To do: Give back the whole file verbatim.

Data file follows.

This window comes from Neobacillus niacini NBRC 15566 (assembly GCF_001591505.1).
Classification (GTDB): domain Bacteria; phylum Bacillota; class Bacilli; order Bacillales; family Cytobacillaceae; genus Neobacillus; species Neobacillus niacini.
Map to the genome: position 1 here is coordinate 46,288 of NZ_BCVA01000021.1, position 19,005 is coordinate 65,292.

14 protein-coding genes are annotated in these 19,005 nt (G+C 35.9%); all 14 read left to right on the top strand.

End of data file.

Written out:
This window comes from Neobacillus niacini NBRC 15566 (assembly GCF_001591505.1).
Classification (GTDB): domain Bacteria; phylum Bacillota; class Bacilli; order Bacillales; family Cytobacillaceae; genus Neobacillus; species Neobacillus niacini.
Map to the genome: position 1 here is coordinate 46,288 of NZ_BCVA01000021.1, position 19,005 is coordinate 65,292.

14 protein-coding genes are annotated in these 19,005 nt (G+C 35.9%); all 14 read left to right on the top strand.